The Best Breakfasts To Eat Before An Early Workout

It’s 6 A.M., or 5 A.M., or (if you’re really ambitious) 4 A.M. Your alarm goes off and you crawl out of bed—it’s time for your workout. In these wee small hours, you might just have the wherewithal to slither into your leggings, tie up your sneakers, and cue up your playlist before you start your sweat session. Sitting down to a full breakfast is probably not part of your early morning routine.

For some, it’s truly not easy to stomach food before the sun rises. “Eating very early in the morning can be particularly jarring, ” Edwina Clark, M.S., R.D., certified sports dietitian, and head of nutrition and wellness at Yummly, tells SELF. If you’re not hungry at the crack of dawn, there’s no need to force yourself to eat before your workout. In fact, some people may find that they perform better in a fasted state. On the other hand, Clark notes that carbohydrates can help offset fatigue, so even just a handful of granola or cereal on your way out the door can help wake you up, which can, in turn, make you more alert for your workout.

Alternately, you might be totally ravenous when you wake up and find that you just don’t have the time or energy to actually throw something together. That’s fine too—there are a lot of speedy breakfasts out there that you can either make ahead or throw together in a pinch.

Before you settle on a breakfast, think about how much time you’re going to have to digest it. Jennifer O’Donnell-Giles M.S., R.D.N., certified sports dietitian, tells SELF that, generally speaking, you should try to eat an hour to 90 minutes before a workout. Obviously, if you’re working out super early you’re not going to want to wake up extra super early just to eat (use that time to sleep!). Instead, Giles recommends just opting for smaller portion sizes than usual. “Since you don’t have a lot of time to digest, just decrease the quantity of food you’re eating,” she explains. So rather than having a bowl of Greek yogurt and a banana with peanut butter, just have that bowl of yogurt.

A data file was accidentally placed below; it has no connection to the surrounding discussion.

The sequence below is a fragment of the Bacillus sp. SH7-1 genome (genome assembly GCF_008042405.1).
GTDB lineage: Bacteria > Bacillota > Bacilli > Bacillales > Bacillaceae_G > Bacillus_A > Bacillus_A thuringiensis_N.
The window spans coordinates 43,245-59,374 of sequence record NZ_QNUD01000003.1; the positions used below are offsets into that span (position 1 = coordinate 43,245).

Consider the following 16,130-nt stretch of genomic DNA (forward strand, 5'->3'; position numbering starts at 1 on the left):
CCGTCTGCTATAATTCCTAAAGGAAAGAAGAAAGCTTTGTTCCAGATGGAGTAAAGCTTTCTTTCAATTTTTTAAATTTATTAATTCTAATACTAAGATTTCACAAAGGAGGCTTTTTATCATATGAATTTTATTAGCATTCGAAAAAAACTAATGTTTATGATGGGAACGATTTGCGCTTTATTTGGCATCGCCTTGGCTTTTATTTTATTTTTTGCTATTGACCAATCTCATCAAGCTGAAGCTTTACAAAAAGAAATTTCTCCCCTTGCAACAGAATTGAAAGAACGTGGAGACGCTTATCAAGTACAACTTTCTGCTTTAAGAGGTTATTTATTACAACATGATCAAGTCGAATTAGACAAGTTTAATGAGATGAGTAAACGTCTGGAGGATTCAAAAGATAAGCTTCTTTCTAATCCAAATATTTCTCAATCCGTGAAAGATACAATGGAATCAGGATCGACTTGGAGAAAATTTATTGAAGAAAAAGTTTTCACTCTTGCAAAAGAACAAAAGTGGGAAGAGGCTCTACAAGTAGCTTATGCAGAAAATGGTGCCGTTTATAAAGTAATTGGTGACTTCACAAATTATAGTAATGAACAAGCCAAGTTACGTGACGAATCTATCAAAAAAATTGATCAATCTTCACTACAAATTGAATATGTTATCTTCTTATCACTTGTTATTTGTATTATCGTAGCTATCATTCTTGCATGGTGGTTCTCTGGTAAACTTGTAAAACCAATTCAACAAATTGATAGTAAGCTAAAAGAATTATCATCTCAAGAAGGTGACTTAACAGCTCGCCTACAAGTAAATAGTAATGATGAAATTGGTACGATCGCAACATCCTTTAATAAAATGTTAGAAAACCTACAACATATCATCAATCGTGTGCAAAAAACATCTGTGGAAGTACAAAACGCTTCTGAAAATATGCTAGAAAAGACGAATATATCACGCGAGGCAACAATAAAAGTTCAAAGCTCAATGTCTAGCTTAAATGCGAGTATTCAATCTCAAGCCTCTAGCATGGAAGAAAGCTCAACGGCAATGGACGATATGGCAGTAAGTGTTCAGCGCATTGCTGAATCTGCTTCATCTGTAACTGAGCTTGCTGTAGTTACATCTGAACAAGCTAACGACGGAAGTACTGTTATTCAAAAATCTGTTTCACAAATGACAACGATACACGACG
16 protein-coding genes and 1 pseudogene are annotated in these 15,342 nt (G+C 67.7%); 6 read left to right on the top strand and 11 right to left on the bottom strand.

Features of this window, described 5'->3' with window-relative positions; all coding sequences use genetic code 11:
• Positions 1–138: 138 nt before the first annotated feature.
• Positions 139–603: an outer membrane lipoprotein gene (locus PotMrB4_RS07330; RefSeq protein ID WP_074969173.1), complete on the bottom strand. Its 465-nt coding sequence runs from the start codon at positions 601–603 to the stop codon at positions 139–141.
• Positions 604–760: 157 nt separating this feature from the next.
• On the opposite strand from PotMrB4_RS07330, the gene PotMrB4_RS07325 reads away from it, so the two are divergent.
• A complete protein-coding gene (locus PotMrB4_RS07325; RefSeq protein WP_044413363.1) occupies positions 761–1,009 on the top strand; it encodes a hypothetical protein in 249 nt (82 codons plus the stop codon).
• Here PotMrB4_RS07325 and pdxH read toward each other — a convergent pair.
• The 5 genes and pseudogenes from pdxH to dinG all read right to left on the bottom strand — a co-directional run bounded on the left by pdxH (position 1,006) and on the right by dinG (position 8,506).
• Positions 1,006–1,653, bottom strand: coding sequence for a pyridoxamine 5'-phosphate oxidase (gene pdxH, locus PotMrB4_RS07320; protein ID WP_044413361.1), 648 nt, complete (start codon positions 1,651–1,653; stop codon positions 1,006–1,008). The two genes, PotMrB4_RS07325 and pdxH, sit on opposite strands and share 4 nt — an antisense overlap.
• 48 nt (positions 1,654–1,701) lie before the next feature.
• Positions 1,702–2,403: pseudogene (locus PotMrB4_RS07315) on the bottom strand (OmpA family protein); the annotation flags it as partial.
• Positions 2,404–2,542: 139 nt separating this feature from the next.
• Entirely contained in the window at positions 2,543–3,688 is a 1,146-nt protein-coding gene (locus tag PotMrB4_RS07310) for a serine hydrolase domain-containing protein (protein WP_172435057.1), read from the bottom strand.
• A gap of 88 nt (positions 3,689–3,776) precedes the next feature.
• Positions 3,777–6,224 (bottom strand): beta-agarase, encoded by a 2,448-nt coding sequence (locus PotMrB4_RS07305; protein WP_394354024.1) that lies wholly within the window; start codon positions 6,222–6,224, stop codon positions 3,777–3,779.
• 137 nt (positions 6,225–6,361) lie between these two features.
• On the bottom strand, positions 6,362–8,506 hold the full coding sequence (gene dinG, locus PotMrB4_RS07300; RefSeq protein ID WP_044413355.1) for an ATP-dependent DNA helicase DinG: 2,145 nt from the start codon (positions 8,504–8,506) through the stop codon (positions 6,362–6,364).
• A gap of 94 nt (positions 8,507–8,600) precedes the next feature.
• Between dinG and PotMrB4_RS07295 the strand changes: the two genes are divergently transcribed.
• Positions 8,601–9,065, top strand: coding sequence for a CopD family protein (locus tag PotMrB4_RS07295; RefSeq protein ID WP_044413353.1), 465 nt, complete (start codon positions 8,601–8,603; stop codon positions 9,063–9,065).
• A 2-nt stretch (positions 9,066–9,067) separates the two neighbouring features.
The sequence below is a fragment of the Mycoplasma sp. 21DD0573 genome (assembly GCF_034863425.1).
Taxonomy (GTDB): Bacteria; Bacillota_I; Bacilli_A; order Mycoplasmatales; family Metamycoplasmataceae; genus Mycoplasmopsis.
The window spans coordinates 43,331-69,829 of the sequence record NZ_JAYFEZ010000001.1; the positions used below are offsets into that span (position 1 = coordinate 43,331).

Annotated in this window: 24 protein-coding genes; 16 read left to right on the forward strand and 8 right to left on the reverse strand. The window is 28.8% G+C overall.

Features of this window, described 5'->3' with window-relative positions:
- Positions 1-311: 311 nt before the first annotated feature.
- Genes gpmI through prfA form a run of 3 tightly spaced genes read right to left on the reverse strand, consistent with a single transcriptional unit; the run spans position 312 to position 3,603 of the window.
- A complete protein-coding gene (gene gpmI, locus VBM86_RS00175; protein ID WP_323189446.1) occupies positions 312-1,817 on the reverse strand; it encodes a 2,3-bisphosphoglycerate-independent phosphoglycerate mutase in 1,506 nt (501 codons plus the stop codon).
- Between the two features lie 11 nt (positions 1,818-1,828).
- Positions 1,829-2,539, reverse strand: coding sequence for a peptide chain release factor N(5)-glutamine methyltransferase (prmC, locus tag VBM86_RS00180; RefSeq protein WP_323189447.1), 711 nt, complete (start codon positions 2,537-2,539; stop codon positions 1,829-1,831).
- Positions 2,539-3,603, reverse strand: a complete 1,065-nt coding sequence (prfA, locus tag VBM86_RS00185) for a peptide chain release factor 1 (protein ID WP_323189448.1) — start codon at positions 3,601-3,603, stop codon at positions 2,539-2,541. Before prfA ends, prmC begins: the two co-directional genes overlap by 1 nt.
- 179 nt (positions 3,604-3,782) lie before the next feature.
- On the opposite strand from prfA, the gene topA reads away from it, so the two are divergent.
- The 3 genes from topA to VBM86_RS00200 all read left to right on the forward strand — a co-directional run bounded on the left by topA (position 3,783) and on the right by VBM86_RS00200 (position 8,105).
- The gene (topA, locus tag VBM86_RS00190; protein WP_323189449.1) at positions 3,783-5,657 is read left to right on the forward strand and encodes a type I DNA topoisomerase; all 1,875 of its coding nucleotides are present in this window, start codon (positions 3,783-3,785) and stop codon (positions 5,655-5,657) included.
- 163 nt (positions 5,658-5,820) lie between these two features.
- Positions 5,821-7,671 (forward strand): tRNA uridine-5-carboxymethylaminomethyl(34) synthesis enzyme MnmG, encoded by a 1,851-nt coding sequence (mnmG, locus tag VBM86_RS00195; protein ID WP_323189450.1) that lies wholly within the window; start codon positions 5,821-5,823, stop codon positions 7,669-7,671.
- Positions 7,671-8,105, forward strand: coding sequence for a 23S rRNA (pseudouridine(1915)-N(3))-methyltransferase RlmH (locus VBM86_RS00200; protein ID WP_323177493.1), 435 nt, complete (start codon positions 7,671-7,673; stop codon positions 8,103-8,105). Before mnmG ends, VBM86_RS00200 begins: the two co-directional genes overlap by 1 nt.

Now for those speedy breakfasts. Both Giles and Clark have provided us with some excellent options that we’ve divided into two sections: those that are better for super early workouts (think 4 or 5 A.M.) and those that are better when you have a moment in the morning (7 or 8 A.M.). Prep them before you go to bed, keep them in the fridge, and grab them just before you get going.

These are the best breakfasts to eat before a very early workout:

According to Giles, these breakfasts are as easy to eat as they are to make. She explains that chocolate milk is often thought of as a great recovery snack, but it’s also a great pre-workout breakfast because it has a nice balance of protein and carbs—AKA those two essential energy-boosting nutrients—and it’s easy on the stomach. If you’re super lazy in the morning (no judgment, I am too!) Clark recommends simply munching on a handful of cereal or dried fruit, or taking a swig of fresh fruit juice, as those options will provide you with lots of helpful carbs and take literally no time to prepare.

  • Chocolate milk
  • Half a banana with a teaspoon of peanut butter
  • Half a mini bagel with a teaspoon of cream cheese
  • A hardboiled egg and a half slice of toast
  • A handful of cereal
  • 1/4 cup dried fruit
  • A couple swigs of 100 percent fruit juice

And these are the best to eat a little later in the morning:

If your spin class isn’t until 7 A.M. and you actually do have a hot sec to eat and enjoy, Giles suggests pairing a larger breakfast with a cup of coffee. “A little caffeine will boost endurance,” she explains. Her favorite of these breakfasts include protein bars (which she can simply throw in her gym bag before leaving) or lentil soup, which is an excellent option if you happen to have leftovers from dinner the night before. Clark is a fan of toast with jam, because it’s easy to digest. She also loves oatmeal with low-fat milk, because it’s loaded with complex carbs and protein.


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